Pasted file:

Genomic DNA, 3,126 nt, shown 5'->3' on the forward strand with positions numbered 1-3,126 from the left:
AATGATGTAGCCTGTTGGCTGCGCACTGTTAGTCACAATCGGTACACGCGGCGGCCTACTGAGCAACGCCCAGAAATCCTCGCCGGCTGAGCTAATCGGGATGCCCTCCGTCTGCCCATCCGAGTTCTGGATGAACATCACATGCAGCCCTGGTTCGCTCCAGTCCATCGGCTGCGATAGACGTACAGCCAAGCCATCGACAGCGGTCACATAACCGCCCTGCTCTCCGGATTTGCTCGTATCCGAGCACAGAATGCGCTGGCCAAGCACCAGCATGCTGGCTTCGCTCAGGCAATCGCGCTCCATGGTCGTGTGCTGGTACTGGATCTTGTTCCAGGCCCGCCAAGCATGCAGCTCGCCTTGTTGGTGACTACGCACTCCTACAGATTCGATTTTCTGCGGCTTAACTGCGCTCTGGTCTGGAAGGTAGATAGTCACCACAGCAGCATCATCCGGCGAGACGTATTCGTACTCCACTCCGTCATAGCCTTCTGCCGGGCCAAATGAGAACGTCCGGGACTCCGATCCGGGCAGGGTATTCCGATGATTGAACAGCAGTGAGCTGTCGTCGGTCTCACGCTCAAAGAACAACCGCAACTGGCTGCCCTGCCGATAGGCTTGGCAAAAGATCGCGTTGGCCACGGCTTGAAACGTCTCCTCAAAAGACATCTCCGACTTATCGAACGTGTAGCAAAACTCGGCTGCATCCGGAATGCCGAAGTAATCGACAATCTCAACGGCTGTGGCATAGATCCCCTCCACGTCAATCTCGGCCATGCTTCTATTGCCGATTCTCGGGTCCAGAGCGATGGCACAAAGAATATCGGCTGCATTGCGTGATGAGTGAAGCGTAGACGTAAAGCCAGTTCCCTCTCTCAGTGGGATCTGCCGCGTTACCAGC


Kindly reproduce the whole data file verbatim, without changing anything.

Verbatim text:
Genomic DNA, 3,126 nt, shown 5'->3' on the forward strand with positions numbered 1-3,126 from the left:
AATGATGTAGCCTGTTGGCTGCGCACTGTTAGTCACAATCGGTACACGCGGCGGCCTACTGAGCAACGCCCAGAAATCCTCGCCGGCTGAGCTAATCGGGATGCCCTCCGTCTGCCCATCCGAGTTCTGGATGAACATCACATGCAGCCCTGGTTCGCTCCAGTCCATCGGCTGCGATAGACGTACAGCCAAGCCATCGACAGCGGTCACATAACCGCCCTGCTCTCCGGATTTGCTCGTATCCGAGCACAGAATGCGCTGGCCAAGCACCAGCATGCTGGCTTCGCTCAGGCAATCGCGCTCCATGGTCGTGTGCTGGTACTGGATCTTGTTCCAGGCCCGCCAAGCATGCAGCTCGCCTTGTTGGTGACTACGCACTCCTACAGATTCGATTTTCTGCGGCTTAACTGCGCTCTGGTCTGGAAGGTAGATAGTCACCACAGCAGCATCATCCGGCGAGACGTATTCGTACTCCACTCCGTCATAGCCTTCTGCCGGGCCAAATGAGAACGTCCGGGACTCCGATCCGGGCAGGGTATTCCGATGATTGAACAGCAGTGAGCTGTCGTCGGTCTCACGCTCAAAGAACAACCGCAACTGGCTGCCCTGCCGATAGGCTTGGCAAAAGATCGCGTTGGCCACGGCTTGAAACGTCTCCTCAAAAGACATCTCCGACTTATCGAACGTGTAGCAAAACTCGGCTGCATCCGGAATGCCGAAGTAATCGACAATCTCAACGGCTGTGGCATAGATCCCCTCCACGTCAATCTCGGCCATGCTTCTATTGCCGATTCTCGGGTCCAGAGCGATGGCACAAAGAATATCGGCTGCATTGCGTGATGAGTGAAGCGTAGACGTAAAGCCAGTTCCCTCTCTCAGTGGGATCTGCCGCGTTACCAGC